It was a terrible move, and anybody who says otherwise is wrong. Sure they played meaningful games in September, but the season played out as well as they could have hoped for, and they still didn’t make the playoffs.

Also, people often leave Odorizzi out of the trade discussion. Sure he’s no Myers, but he’s a very solid bet to have at least a couple seasons around +2 WAR. Honestly, Odorizzi and another decent prospect would probably be an entirely fair offering for Shields.

OKHoff
Guest
OKHoff

I don’t think the Royals’ 2013 “played out as well as they could hope for.” They went 8-20 in May of last season. You’re not going to make the playoffs with such a poor month-long stretch, even with a strong second half like the Royals had last year.

Marsupial jones
Guest
Marsupial jones

Even if your are right about Odorizzi (and that’s a big if at this point) Wade Davis is already basically a 2 WAR pitcher so it’s really a moot point. They cancel each other out.

Surrealistic Pillow
Guest
Surrealistic Pillow

Given service time and cost, they don’t remotely cancel each other out.

KCExile
Guest
KCExile

He’s only worth those two wins in the pen. An area of epic strength for this club. He’s worth negative value as a starter- which is why he was dealt.

Douglas Fairbanks
Guest
Douglas Fairbanks

Well if we are going to play the “what if game”, what if Wade Davis finally puts it all together and becomes, for example, a 3+ WAR pitcher?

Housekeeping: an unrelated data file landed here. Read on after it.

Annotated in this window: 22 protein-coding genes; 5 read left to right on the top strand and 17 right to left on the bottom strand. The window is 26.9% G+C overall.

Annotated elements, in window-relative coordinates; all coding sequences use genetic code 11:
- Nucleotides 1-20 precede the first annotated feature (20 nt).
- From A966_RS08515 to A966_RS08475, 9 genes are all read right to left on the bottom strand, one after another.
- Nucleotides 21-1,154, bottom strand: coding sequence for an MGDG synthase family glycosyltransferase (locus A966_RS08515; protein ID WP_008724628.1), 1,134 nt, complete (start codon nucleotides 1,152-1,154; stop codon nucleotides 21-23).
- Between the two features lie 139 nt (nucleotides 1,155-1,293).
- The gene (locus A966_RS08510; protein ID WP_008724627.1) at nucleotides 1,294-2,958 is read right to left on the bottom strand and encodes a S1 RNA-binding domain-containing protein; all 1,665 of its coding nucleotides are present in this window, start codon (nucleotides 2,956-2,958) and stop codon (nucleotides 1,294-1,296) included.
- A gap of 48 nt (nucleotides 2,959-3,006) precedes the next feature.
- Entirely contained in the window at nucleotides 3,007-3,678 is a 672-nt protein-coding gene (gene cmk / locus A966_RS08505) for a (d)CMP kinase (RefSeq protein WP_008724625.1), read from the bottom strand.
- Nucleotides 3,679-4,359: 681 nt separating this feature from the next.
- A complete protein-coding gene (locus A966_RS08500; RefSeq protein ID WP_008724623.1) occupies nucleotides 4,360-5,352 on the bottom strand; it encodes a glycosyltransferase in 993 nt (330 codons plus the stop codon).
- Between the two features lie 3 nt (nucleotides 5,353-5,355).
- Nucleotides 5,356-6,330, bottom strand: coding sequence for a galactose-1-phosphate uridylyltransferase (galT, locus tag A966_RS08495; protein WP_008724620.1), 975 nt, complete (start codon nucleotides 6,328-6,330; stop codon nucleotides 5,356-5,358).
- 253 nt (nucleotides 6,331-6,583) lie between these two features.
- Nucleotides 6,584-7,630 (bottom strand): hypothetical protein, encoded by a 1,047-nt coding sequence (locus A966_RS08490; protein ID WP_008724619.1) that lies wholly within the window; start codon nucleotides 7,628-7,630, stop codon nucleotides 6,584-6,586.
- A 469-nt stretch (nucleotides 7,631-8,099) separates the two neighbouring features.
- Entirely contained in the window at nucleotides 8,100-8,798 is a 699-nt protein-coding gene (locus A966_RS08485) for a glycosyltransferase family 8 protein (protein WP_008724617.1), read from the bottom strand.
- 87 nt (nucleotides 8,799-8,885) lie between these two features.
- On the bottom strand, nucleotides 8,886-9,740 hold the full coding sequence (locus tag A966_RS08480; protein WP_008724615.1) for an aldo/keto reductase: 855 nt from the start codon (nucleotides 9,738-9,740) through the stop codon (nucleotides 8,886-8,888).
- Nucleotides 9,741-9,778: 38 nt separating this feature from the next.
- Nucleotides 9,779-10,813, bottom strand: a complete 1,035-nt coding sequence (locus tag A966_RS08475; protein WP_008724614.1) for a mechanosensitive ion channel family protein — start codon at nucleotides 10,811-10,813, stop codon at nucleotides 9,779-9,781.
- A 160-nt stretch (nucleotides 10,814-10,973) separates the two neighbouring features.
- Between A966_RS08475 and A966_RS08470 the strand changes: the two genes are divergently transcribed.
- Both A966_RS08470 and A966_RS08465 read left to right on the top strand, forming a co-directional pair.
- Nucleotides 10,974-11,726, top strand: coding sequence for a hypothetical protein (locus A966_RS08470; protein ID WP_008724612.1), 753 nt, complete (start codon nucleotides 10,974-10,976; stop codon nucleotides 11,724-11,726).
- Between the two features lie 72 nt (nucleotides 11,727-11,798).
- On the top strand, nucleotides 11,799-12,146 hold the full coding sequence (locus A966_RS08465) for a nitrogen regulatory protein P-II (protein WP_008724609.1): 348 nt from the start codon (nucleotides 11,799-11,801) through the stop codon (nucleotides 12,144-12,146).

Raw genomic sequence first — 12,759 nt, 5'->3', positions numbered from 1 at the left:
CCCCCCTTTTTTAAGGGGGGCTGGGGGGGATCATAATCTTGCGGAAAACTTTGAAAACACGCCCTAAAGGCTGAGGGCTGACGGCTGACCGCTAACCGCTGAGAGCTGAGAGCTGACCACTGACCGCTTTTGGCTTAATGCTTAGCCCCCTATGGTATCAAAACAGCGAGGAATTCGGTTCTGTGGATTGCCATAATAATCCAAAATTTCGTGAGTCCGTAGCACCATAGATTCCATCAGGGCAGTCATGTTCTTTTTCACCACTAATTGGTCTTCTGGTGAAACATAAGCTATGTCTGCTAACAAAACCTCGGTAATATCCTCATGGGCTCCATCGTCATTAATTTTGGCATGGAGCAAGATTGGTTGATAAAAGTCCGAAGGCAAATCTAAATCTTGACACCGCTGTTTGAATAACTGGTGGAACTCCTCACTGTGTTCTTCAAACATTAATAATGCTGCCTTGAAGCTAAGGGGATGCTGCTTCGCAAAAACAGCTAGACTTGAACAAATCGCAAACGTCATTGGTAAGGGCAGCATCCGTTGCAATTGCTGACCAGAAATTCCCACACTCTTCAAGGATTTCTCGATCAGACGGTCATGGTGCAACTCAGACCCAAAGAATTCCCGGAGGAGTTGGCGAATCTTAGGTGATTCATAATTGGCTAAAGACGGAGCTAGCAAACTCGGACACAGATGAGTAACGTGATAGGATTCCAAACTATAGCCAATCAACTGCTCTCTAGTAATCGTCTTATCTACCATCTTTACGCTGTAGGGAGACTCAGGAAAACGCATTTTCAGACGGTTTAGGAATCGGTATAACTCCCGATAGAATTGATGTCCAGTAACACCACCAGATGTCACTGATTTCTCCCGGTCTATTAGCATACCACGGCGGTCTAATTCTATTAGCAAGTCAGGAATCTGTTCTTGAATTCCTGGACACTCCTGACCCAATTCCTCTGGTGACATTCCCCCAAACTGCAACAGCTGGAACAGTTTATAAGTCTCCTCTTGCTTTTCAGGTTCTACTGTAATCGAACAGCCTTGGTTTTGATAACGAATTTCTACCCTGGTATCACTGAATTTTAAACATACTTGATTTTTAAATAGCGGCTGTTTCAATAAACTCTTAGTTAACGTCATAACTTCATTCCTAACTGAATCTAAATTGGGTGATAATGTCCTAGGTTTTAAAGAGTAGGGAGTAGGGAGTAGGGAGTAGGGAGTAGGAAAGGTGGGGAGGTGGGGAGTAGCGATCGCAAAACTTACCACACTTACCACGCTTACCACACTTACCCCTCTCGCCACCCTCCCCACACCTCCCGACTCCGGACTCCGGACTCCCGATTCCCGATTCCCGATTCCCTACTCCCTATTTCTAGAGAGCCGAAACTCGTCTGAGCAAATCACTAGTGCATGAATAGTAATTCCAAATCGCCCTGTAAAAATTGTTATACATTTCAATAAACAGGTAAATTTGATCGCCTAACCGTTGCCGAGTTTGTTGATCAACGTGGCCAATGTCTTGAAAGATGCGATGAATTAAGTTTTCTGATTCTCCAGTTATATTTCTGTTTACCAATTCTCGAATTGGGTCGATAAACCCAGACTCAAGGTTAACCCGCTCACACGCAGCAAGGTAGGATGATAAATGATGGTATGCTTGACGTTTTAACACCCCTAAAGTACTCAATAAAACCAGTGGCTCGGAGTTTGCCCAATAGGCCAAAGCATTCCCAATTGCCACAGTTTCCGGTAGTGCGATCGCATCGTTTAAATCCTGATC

Both sides can play this game.

Otis
Guest
Otis

If the Royals hadn’t made that trade they would have been 10 games under .500 last year, and people would be griping that DM didn’t do anything to make a run. I thought it was a solid trade that helped both teams. The problem the Royals had was that none of the top pitching talent they developed had reached the Majors. If they had, that trade would never have happened. Without an Ace you’re not going anywhere.

John C
Guest
John C

No, they would have been better if they hadn’t made the trade.

Wade Davis was so bad that he negated a lot of Shields’ positive value to the team. If Bruce Chen had been in the rotation all season instead of Davis, that’s probably worth about three extra wins.

The loss of Myers also caused the Royals to stick with Jeff Francoeur in right field much longer than they would have if they’d had a viable alternative ready to play. That’s about three more wins right there.

And last but not least, if you don’t make the trade, you have the money you’re not paying James Shields and can use it to pay someone else. Worse case scenario is that you give it to Edwin Jackson and his negative 1.3 bWAR. But the best case is that you give it to Kyle Lohse and his 3.3 bWAR.

Regardless of what you do, the Royals are better off without the trade. They’d win between 87 and 91 games, depending on what they did with the money.

Steve
Guest
Steve

Surprised this isn’t more downvoted… based on what we know about WAR, and what was the entire point of the article, the switch from Shields + Frenchy to Myers would have made 3 wins difference, at most.